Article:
Advances in variable selection and visualization methods
for analysis of multivariate data
PhD thesis, Helsinki University of Technology.
This thesis concerns the analysis of multivariate data. The amount of data that is obtained from various sources and stored in digital media is growing at an exponential rate. The data sets tend to be too large in terms of the number of variables and the number of observations to be analyzed by hand. In order to facilitate the task, the data set must be summarized somehow. This work introduces machine learning methods that are capable of finding interesting patterns automatically from the data. The findings can be further used in decision making and prediction. The results of this thesis can be divided into three groups.
The first group of results is related to the problem of selecting a subset of input variables in order to build an accurate predictive model for several response variables simultaneously. Variable selection is a difficult combinatorial problem in essence, but the relaxations examined in this work transform it into a more tractable optimization problem of continuous-valued parameters. The main contribution here is extending several methods that are originally designed for a single response variable to be applicable with multiple response variables as well. Examples of such methods include the well known lasso estimate and the least angle regression algorithm.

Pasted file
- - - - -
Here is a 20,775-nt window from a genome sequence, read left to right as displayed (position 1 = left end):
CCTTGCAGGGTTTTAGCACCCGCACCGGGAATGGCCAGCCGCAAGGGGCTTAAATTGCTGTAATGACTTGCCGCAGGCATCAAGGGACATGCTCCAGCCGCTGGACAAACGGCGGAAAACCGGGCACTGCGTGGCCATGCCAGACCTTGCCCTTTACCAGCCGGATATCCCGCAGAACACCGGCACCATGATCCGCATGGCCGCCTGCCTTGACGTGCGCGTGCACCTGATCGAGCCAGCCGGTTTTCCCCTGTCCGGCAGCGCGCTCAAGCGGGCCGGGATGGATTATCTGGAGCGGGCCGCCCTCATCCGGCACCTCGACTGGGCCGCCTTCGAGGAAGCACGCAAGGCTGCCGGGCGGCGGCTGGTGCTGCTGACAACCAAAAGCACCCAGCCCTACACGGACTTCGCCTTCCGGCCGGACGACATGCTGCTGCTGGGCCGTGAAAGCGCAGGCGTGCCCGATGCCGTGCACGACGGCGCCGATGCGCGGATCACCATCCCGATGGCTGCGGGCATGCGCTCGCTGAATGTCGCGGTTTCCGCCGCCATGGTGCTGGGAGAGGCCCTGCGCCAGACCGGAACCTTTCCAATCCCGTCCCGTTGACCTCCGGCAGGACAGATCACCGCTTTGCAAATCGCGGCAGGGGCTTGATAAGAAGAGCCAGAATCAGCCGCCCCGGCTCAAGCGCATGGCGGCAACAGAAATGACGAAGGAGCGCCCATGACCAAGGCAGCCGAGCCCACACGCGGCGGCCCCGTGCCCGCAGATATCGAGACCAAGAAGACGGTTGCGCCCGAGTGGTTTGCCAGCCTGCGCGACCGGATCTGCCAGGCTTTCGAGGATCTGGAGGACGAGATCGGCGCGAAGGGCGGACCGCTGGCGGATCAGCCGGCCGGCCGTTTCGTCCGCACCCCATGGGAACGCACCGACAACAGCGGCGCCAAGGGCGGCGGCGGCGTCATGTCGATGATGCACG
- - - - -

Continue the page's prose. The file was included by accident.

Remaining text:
The second group of results concerns unsupervised variable selection, where all variables are treated equally without making any difference between responses and inputs. The task is to detect the variables that contain, in some sense, as much information as possible. A related problem that is also examined is combining the two major categories of dimensionality reduction: variable selection and subspace projection. Simple modifications of the multiresponse regression techniques developed in this thesis offer a fresh approach to these unsupervised learning tasks. This is another contribution of the thesis.
The third group of results concerns extensions and applications of the self-organizing map (SOM). The SOM is a prominent tool in the initial exploratory phase of multivariate analysis. It provides a clustering and a visual low-dimensional representation of a set of high-dimensional observations. Firstly, an extension of the SOM algorithm is proposed in this thesis, which is applicable to strongly curvilinear but intrinsically low-dimensional data structures. Secondly, an application of the SOM is proposed to interpret nonlinear quantile regression models. Thirdly, a SOM-based method is introduced for analyzing the dependency of one multivariate data set on another.